Landscaping doesn't have to be expensive. That's what Fred and Kit Fulton discovered when they planted the slope at their home near Waldport, Oregon. Every plant got its start from cuttings, seedlings, or divisions. Cost: next to nothing. "We call it our salvage garden," Kit says of the colorful tapestry. All the plants started somewhere else, either in another part of their yard or in friends' gardens. The palette includes daylilies, hardy fuchsias, heather, santolina, lavender, rosemary, and sage, plus showy accents like canna, hydrangeas, and roses. To landscape as inexpensively as the Fultons did, follow the tips below this month. (In cold climates, wait until spring.)
Kit often starts plants with stem cuttings that she removes when she prunes plants like fuchsias. She dips the stem ends in rooting hormone (available at garden centers), sticks the stems in small containers filled with potting mix, and waters them, then puts the potted cuttings in a greenhouse and waters them regularly. Most cuttings will root on a windowsill too, especially if you keep the humidity high.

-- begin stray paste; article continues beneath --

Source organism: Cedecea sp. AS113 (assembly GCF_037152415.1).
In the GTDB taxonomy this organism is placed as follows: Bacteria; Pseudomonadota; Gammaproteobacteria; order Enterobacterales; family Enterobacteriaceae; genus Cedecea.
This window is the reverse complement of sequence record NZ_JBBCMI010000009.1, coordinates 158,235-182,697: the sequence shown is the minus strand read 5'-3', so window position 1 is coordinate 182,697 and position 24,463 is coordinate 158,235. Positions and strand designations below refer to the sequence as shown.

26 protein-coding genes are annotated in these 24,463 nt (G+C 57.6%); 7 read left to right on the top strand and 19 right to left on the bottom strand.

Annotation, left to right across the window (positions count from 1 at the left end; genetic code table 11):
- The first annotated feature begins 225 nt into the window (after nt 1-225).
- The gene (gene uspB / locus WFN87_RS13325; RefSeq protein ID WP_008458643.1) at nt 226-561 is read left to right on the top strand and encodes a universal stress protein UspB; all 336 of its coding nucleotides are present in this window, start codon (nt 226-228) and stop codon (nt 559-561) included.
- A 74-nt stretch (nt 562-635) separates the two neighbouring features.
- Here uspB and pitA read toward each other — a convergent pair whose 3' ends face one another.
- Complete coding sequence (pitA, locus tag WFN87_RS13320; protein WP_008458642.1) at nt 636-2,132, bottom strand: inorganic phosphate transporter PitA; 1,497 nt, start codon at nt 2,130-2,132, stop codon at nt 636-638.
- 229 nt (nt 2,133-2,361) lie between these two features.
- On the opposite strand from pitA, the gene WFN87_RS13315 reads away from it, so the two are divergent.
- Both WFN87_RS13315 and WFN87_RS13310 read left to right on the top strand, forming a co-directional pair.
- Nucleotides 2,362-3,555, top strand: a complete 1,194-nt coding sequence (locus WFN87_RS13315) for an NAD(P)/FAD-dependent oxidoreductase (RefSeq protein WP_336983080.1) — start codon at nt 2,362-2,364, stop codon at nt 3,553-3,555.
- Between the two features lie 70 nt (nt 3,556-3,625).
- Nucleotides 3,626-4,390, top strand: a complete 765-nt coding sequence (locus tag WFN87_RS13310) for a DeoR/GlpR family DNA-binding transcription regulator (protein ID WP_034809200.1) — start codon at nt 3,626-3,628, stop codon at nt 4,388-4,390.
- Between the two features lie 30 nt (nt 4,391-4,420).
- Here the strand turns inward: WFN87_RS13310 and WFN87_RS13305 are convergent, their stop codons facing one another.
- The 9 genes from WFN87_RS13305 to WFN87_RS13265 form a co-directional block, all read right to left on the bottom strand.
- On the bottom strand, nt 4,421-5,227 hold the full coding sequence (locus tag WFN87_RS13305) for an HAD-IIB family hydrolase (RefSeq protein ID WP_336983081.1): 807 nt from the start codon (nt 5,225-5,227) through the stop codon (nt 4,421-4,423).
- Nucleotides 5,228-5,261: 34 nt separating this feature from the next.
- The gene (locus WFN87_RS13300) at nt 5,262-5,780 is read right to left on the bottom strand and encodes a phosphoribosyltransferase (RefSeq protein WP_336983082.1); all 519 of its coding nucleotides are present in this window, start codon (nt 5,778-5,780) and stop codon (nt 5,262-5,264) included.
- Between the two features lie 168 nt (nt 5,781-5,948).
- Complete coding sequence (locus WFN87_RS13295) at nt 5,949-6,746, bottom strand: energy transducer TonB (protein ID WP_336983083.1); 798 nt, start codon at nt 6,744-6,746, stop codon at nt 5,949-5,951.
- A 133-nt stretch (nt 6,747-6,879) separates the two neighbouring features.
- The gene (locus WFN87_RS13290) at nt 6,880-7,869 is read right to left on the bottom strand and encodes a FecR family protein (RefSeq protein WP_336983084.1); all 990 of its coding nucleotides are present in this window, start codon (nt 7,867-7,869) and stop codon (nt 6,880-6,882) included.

Many plants self-sow freely. The Fultons let existing plants drop their seeds, allow seeds to germinate and grow in place, then lift the seedlings when they have two sets of true leaves, replanting them elsewhere in the yard. Their successes include Verbena bonariensis, lady's-mantle (Alchemilla mollis), and Scotch heather (Calluna vulgaris).
Plants that form clumps―such as canna, daylily, New Zealand flax, and Siberian iris―are candidates for division. Using a sharp shovel, Fred loosens the soil around the overgrown clump, digging 6 to 12 inches beyond the plant's perimeter. He teases apart rooted clumps of plants like Japanese iris and agapanthus; he pulls or cuts apart others. Then he replants the divisions elsewhere.